More post-apocalyptic madness is thrust on the viewer in this one as we see a small group of men and women thrown groggily into a bunker that lies some 1,758 feet beneath the ground.
Think of it as a forced BIO-DOME kinda thing, but tho group is expected to repopulate the earth after the radiation clears from the global nuclear holocaust that has just gone down. If BIO-DOME is the comic DR. STRANGELOVE version of a story like this, then CHOSEN SURVIVORS is the serious FAIL SAFE version of the story. Wait, no that doesn't quite work, but you get the idea. This movie is not only quite dire, but it also veers into horror-y territory when the survivors discover that they are not alone down in the bowels of the earth. Richard Jaekel is there too - and we all know how he can be. Oh and they've got bats. Vampire bats. That's kinda the last thing you'd wanna deal with in an enclosed space so the group is understandably dismayed and tension mounts quickly. The film stars Jackie Cooper, Bradford Dillman, Alex Cord and others. CHOSEN SURVIVORS is a bit grim, but oddly resonant in some ways right now - especially the general idea of the whole thing. From their underground lair, the group can see the world burning up in a nuclear fire (via satellite pictures) and those images alone are quite haunting and not like too many things I've seen in other movies. Also, the bunker in which the people are being housed is a very interesting quasi-futuristic place with a feel that is a bit like a stainless steel Starship Enterprise or the room at the end of 2001. Neat production design overall, despite the fact that the movie gets pretty depressing and uncomfortable in spots.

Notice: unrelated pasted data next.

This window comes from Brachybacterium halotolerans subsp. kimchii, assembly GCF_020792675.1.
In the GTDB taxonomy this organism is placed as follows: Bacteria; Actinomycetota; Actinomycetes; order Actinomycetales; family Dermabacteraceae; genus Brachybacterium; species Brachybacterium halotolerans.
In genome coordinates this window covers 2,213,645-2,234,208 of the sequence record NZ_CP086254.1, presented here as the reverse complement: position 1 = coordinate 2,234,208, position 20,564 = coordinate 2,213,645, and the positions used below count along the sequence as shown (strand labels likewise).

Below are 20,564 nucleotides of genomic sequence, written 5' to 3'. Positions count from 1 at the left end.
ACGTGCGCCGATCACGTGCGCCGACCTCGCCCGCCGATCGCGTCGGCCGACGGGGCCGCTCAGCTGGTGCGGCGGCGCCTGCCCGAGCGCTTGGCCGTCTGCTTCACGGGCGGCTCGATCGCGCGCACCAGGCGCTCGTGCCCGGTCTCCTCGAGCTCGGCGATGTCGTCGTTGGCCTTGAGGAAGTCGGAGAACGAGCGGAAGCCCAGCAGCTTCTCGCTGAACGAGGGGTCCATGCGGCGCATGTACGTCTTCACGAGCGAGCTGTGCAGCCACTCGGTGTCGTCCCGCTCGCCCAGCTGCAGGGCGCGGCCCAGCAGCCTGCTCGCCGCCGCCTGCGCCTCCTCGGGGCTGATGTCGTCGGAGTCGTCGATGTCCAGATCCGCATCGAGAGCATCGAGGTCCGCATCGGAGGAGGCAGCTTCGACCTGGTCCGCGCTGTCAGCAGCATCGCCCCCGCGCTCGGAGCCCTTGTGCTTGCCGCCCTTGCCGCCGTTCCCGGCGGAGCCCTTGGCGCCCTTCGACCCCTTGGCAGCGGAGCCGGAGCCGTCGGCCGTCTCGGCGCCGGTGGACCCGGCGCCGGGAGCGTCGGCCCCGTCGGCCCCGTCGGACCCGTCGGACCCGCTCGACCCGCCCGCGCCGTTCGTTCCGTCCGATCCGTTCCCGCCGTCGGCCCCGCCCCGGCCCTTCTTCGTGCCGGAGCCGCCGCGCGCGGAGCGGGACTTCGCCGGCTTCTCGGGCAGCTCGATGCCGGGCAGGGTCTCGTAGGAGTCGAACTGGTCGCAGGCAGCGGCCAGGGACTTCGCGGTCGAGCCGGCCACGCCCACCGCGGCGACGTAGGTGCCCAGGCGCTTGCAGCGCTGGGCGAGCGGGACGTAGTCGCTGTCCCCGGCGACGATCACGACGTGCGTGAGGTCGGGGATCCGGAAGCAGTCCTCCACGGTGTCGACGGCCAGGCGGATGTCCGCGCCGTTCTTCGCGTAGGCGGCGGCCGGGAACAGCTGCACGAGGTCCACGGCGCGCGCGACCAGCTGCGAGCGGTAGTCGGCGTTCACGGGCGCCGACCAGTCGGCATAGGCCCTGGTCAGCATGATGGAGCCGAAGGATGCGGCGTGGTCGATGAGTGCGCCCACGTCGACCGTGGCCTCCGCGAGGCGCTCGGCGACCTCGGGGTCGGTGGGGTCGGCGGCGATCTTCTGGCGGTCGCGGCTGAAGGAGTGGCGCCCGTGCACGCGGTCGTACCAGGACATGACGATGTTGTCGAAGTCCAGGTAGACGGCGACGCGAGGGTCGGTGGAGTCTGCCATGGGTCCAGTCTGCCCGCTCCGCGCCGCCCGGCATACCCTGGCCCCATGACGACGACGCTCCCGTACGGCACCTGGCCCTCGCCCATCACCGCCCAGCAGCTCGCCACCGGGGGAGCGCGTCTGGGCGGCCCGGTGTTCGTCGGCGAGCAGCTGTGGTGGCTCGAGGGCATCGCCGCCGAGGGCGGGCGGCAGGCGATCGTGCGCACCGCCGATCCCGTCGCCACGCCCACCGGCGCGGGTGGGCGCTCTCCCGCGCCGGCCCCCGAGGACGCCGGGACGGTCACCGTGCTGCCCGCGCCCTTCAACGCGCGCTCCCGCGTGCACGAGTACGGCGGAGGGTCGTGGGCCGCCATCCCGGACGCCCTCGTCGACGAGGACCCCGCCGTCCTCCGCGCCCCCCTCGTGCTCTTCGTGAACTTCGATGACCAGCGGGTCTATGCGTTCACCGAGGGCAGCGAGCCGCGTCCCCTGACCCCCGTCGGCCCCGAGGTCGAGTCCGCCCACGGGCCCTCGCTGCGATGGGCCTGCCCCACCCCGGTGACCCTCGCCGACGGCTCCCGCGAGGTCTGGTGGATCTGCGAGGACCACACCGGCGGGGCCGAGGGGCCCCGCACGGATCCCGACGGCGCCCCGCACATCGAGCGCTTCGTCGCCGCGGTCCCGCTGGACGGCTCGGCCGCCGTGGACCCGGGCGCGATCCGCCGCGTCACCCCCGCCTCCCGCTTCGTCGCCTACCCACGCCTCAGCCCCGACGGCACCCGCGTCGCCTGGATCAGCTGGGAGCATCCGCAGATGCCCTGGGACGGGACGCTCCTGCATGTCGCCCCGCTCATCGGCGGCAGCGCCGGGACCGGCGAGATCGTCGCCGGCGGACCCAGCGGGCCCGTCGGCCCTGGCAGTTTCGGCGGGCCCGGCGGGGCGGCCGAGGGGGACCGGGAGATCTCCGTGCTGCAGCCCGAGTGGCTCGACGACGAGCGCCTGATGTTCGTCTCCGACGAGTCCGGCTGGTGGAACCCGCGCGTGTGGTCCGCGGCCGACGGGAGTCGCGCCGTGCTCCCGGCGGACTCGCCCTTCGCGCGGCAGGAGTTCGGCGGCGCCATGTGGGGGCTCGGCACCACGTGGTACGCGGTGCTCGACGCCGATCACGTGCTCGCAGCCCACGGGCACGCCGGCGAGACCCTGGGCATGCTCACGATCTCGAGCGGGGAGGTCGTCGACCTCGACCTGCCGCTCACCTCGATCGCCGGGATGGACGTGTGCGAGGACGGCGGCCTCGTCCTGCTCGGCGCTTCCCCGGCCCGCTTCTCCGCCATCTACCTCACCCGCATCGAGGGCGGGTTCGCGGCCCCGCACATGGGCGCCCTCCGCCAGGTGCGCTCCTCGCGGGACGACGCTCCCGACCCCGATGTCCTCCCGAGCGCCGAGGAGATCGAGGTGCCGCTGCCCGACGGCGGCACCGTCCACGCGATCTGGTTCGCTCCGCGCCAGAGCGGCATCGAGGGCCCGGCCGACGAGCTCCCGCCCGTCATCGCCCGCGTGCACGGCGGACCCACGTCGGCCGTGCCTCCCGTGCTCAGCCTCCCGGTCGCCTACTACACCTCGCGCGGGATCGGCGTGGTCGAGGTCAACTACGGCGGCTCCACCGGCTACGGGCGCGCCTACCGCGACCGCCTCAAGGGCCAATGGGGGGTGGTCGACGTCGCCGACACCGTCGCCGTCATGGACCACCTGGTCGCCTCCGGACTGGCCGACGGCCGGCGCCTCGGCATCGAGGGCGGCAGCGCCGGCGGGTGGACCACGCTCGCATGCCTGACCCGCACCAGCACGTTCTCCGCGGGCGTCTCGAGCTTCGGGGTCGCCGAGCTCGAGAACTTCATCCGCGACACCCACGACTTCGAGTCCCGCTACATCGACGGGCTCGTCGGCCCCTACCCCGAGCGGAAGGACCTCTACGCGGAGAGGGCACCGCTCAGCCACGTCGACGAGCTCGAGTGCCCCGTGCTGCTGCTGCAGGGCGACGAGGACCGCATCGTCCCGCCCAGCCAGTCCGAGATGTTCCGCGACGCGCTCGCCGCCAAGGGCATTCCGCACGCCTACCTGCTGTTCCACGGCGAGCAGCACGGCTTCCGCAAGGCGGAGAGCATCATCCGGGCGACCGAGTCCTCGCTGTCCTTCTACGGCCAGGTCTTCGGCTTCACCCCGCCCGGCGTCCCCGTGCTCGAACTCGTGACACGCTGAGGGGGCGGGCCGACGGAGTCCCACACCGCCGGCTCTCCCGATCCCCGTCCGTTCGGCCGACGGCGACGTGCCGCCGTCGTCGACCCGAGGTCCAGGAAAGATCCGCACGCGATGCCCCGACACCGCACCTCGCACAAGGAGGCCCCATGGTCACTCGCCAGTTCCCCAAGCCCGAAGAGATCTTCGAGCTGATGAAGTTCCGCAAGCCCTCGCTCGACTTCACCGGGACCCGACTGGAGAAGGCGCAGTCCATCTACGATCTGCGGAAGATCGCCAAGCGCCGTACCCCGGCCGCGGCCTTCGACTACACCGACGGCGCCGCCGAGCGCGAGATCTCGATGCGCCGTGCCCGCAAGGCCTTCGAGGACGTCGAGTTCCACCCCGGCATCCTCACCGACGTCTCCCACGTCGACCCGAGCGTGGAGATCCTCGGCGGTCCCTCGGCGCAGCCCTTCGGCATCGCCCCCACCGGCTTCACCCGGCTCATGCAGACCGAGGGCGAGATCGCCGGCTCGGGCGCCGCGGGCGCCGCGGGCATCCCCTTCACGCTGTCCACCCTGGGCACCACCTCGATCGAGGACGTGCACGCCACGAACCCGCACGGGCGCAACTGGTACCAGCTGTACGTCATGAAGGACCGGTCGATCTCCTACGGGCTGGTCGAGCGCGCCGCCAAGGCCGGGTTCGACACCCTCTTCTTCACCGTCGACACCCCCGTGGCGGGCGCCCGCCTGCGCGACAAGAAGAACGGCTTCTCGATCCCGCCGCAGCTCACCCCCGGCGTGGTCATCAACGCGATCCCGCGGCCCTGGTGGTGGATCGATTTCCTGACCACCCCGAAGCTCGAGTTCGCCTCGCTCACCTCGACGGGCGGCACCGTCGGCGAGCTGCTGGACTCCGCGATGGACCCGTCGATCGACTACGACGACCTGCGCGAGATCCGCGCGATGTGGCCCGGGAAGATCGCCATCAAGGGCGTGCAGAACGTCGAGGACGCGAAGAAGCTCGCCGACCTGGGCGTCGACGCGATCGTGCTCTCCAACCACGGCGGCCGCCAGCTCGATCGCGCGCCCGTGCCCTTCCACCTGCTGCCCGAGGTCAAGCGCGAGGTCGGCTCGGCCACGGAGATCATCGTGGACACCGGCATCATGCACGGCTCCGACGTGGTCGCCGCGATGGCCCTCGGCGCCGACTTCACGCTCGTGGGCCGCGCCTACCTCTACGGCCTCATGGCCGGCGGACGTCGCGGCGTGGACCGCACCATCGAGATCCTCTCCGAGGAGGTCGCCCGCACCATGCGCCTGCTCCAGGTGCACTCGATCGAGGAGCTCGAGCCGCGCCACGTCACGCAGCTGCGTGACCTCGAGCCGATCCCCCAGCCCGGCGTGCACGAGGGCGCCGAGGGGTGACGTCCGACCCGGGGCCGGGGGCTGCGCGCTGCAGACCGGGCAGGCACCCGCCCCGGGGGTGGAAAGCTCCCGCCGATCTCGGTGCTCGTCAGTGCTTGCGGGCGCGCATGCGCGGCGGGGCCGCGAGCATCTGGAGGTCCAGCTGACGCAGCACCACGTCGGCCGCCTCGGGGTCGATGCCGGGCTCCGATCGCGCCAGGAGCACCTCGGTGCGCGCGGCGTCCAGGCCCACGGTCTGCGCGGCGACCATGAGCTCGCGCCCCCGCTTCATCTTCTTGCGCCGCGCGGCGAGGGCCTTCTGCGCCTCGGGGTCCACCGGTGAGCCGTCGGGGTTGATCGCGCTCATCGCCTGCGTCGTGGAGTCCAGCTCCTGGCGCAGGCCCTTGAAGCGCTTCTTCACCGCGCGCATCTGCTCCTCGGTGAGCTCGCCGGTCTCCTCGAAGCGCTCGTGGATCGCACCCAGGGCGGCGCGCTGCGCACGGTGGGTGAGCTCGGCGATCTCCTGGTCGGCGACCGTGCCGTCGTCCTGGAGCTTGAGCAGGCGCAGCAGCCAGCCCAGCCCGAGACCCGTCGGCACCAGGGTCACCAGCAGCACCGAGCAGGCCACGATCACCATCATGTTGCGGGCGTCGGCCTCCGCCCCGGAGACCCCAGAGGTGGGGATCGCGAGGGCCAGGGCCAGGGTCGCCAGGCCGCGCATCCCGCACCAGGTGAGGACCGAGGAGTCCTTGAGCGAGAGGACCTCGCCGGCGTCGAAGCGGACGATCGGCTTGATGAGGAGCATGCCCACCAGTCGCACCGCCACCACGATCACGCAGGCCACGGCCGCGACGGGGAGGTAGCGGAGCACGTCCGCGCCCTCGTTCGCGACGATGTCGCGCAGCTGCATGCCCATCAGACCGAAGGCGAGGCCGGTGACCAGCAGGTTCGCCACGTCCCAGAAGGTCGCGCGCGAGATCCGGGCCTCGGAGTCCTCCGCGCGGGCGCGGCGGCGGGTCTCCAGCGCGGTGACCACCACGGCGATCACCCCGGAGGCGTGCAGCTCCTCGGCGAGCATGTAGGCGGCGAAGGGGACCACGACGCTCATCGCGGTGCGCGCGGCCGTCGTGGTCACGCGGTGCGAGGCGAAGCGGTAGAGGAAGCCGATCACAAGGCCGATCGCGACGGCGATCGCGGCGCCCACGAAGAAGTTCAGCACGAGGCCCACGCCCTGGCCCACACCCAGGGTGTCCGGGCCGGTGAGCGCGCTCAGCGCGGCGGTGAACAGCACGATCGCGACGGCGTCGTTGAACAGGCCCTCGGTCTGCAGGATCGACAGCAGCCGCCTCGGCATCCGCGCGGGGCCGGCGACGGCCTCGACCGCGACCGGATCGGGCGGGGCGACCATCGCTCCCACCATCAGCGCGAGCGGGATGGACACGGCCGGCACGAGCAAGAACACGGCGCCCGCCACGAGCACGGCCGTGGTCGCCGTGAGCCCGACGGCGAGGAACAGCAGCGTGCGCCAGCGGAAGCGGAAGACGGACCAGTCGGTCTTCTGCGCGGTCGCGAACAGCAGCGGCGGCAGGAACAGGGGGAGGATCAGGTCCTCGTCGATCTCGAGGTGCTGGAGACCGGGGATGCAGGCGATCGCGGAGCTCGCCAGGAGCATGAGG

Special Features:
-Audio Commentary by Film Historian Richard Harland Smith
-Trailer Gallery

You can buy CHOSEN SURVIVORS on Blu-ray here: 
http://amzn.to/2eR1RCC
Amazon Button (via NiftyButtons.com)